Fashion Week in Paris rounds out a series of major international events including those in New York, London and Milan. It brings celebrities and the ‘who’s who’ of the fashion world to Paris twice a year. This week’s event featured close to 100 different shows and parties. This is the time when we all get to find out what will be ‘in’ and ‘out’ for the coming season as retailers place their orders months in advance. After all, Fashion Week isn’t just shows and parties, it’s big business for the fashion industry.
Judging by the size of the crowds around Paris, Fashion Week is also extremely popular among ‘regular’ people. Whether it’s to get a glimpse of a celebrity or to check out the latest fashions to determine if anything in their wardrobe will remain ‘in’ for next season, Parisians turned out in droves at Fashion Week events. They flocked to the streets and sidewalks around event venues while social media was alive with comments, reviews and photos of the new “must have” pieces. In fact, a couple of days after my writing group I was in a city bus that got ‘stuck’ in the middle of a crowd waiting outside a large Fashion Week event near the Louvre. The entire road had been shut down and a red carpet rolled out for the models and celebrities. We sat, waited and no one complained.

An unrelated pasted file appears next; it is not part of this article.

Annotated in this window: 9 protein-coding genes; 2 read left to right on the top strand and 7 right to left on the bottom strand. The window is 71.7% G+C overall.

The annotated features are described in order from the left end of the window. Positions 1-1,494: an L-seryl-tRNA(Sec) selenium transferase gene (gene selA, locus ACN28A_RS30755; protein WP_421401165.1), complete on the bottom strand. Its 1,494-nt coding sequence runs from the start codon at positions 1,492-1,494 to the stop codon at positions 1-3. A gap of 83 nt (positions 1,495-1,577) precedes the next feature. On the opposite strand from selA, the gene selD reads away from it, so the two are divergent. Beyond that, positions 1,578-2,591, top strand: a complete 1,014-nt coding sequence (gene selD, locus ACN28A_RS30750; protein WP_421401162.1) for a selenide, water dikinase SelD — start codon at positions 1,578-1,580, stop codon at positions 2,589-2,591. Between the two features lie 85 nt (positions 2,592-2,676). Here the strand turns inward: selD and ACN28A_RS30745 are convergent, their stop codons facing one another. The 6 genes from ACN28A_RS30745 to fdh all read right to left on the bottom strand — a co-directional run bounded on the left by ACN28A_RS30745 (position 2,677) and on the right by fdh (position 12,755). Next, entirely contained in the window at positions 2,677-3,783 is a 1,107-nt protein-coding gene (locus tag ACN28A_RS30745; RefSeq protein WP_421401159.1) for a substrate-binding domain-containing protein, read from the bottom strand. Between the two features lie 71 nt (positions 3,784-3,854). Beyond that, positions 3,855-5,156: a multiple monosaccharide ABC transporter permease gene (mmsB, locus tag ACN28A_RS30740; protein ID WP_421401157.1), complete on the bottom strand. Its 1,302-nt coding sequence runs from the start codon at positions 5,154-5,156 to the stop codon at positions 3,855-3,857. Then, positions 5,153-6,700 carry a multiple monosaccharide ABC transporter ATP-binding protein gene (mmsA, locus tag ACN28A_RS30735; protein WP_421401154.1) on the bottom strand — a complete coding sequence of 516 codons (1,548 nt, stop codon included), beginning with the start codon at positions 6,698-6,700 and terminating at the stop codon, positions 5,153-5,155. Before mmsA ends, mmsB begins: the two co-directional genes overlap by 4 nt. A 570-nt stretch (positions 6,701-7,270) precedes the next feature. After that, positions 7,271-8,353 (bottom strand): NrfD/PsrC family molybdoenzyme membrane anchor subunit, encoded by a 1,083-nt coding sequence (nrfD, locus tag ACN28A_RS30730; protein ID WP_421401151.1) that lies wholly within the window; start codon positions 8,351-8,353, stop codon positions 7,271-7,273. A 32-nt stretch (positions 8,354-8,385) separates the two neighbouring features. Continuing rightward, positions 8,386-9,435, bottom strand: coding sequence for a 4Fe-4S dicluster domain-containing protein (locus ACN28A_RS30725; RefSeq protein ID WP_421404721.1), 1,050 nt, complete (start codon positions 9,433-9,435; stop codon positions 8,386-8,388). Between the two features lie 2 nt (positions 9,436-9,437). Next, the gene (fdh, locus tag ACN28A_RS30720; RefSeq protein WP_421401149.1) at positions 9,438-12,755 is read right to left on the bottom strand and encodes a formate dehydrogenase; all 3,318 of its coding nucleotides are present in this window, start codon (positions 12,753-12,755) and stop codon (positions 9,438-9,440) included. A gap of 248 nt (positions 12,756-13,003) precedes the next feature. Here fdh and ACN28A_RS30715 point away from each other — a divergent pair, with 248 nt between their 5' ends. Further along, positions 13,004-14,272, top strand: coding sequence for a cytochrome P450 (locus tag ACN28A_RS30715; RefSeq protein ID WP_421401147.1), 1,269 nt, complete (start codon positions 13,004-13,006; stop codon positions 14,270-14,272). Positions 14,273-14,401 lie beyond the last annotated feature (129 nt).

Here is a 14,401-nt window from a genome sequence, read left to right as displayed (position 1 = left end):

My experiences this past week have shown me that Paris really is a city of fashion. In fact, if I really want to fit in the time has come to step up my Fashion I.Q. – before the next Fashion Week rolls around. I’m going to do some research and start learning more about what’s ‘in’ and what’s ‘out’. I need to buy some fashion magazines and pay closer attention to what others are wearing. And I definitely need to learn the names of the haute couture houses! Better yet, maybe I should head out right now and do a little shopping…purely for educational purposes of course. But first I think I’ll go wash my hair.